Gallup Poll Finds Few Americans Worried About Zika Virus
Asked how confident they are that the federal government will be able to handle an outbreak of the Zika virus in the United States, 22 percent answered in a March 10-11 Gallup poll that they are very confident, 42 percent are somewhat confident, 19 percent are not too confident, and 14 percent are not confident at all.
About 90 percent of Americans believe they aren't likely to contract the Zika Virus, according to a Gallup poll conducted March 10-11 and discussed in a March 27 online article by Art Swift and Steve Ander. They report that the poll found Americans were more concerned about getting Ebola and swine flu in past years according to their poll responses, and also that 64 percent in the latest poll are at least somewhat confident in government handling of the Zika threat.
Zika is a threat, especially in southern states, and blood donations throughout the United States are being tested for Zika. CDC on March 13 identified a potential risk of Zika virus transmission in Miami-Dade County, Florida, that also could affect risk for residents of Broward and Palm Beach counties, and the agency indicated there may be an increased risk there.
The article referenced "widespread reports of how the [Zika] virus affects fetal development and can be spread by infected individuals traveling from affected areas to areas previously free of the virus. There have been 5,158 Zika cases reported in the U.S. since January 2015 -- in every state except Alaska -- and these cases once garnered significant media attention. The areas in the U.S. that can host mosquitoes capable of carrying Zika are relatively small, and most U.S. cases have involved individuals who had traveled abroad. Millions of Americans contracted the H1N1 virus, or swine flu, and there were 11 confirmed cases of Ebola in the U.S."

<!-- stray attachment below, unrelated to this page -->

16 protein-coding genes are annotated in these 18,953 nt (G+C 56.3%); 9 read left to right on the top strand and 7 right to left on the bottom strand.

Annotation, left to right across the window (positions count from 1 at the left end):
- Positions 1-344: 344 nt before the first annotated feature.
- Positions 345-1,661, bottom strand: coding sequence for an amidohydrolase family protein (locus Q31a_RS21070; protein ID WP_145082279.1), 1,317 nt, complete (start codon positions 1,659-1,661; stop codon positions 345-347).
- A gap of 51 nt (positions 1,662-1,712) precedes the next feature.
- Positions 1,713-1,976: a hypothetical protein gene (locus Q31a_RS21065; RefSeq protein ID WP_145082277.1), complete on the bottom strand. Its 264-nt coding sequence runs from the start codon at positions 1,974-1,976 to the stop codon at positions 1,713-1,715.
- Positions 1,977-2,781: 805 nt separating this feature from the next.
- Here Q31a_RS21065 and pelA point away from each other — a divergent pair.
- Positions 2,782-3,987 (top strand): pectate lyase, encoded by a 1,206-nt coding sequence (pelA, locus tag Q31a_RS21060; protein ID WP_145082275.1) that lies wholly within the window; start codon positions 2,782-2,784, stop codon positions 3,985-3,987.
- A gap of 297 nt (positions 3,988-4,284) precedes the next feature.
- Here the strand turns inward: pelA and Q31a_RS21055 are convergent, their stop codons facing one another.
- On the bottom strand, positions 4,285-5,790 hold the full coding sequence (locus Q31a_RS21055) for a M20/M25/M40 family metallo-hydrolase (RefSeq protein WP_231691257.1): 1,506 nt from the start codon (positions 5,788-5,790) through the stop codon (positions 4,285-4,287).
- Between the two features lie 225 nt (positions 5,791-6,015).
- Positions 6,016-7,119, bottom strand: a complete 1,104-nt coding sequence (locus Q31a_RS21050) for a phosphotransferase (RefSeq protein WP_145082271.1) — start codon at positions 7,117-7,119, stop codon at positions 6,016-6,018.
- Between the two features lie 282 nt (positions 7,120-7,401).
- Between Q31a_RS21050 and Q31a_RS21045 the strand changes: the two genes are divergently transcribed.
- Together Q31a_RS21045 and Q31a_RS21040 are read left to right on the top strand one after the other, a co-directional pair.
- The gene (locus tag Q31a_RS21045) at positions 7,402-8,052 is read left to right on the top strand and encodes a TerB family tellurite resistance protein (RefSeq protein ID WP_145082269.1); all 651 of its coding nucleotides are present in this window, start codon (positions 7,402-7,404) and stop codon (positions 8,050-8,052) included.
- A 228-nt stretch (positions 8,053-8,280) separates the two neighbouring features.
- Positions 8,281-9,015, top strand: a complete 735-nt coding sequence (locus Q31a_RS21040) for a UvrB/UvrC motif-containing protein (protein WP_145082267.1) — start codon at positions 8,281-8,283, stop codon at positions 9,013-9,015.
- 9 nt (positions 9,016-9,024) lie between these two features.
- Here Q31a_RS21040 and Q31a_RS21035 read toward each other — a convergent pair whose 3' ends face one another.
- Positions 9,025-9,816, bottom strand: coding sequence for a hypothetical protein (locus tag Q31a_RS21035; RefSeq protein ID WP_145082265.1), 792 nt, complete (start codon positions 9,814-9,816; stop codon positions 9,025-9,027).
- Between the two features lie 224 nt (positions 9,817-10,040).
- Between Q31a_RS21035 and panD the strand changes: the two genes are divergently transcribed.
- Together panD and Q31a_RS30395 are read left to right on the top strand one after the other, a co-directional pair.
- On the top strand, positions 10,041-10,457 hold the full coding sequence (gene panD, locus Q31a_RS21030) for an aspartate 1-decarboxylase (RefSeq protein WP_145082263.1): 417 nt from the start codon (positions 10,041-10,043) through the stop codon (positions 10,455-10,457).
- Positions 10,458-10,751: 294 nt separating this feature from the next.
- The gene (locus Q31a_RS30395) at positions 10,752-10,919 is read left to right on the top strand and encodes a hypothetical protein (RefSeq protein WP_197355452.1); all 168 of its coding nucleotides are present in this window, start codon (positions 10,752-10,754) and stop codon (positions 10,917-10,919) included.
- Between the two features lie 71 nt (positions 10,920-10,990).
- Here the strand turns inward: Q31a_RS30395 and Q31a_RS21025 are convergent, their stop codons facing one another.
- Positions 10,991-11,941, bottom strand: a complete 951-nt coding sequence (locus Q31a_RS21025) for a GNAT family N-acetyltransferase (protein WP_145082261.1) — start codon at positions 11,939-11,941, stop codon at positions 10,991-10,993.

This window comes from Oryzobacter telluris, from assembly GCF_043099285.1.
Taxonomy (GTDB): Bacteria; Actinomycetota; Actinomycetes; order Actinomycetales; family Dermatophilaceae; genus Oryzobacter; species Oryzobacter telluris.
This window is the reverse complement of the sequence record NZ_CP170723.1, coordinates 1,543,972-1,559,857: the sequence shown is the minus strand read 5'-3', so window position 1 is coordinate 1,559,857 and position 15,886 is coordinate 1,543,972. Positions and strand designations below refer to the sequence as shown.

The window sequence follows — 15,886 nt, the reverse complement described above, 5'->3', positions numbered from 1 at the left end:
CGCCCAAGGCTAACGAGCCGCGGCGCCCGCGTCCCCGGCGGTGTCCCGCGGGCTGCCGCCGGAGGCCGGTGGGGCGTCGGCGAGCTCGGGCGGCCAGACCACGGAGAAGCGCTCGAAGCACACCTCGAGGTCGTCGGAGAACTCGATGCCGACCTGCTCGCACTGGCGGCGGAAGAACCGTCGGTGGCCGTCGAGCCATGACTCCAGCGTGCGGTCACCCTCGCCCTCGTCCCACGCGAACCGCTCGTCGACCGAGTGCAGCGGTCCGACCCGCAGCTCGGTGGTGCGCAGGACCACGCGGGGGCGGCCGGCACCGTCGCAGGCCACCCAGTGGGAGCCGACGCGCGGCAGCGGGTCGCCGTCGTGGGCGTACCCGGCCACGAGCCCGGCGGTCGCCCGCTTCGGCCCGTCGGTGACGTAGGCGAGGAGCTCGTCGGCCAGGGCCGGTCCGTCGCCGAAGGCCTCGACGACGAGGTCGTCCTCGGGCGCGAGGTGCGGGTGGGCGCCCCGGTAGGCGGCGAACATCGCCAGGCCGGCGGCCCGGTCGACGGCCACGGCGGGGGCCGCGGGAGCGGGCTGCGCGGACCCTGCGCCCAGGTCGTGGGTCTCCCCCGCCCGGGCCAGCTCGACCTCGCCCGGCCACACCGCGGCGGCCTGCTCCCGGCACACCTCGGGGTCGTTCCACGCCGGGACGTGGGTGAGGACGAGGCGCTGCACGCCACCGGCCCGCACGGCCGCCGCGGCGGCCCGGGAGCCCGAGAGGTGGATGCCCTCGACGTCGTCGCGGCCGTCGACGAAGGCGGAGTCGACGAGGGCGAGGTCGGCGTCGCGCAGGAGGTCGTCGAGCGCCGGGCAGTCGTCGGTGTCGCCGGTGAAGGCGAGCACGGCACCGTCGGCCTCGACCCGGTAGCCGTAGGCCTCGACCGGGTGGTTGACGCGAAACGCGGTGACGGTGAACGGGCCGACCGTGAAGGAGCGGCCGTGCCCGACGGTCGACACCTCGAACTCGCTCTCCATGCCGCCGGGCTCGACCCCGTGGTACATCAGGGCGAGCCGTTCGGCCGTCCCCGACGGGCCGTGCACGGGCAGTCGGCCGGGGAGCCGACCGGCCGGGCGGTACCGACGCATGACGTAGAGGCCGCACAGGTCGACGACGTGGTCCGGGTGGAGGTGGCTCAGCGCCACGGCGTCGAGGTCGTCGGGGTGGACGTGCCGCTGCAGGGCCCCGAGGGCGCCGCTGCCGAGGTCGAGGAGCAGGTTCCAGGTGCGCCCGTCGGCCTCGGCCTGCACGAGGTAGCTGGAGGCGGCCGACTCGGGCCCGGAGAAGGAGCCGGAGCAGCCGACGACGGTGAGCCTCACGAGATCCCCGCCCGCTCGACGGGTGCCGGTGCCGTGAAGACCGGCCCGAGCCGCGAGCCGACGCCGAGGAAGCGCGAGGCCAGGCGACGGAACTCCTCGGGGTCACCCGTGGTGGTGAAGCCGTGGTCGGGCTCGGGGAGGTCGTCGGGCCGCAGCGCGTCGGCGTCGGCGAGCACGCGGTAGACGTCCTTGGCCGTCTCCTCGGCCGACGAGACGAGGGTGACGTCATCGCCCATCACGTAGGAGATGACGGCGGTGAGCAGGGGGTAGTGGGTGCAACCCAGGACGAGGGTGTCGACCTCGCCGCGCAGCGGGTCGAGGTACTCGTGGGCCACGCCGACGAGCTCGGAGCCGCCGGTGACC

Asked how confident they are that the federal government will be able to handle an outbreak of the Zika virus in the United States, 22 percent answered they are very confident, 42 percent are somewhat confident, 19 percent are not too confident, and 14 percent are not confident at all.
"Even if Americans do not feel like they are at risk of contracting Zika, if an outbreak were to occur, they trust the government to handle it at least slightly more than they have similar public health threats in recent years. This sentiment is positive news for the CDC and the federal government as a whole, as trust in government has dwindled overall. At the same time, opinion could shift if government operations in containing or addressing the virus falter or are perceived to falter, rightly or wrongly," the authors wrote.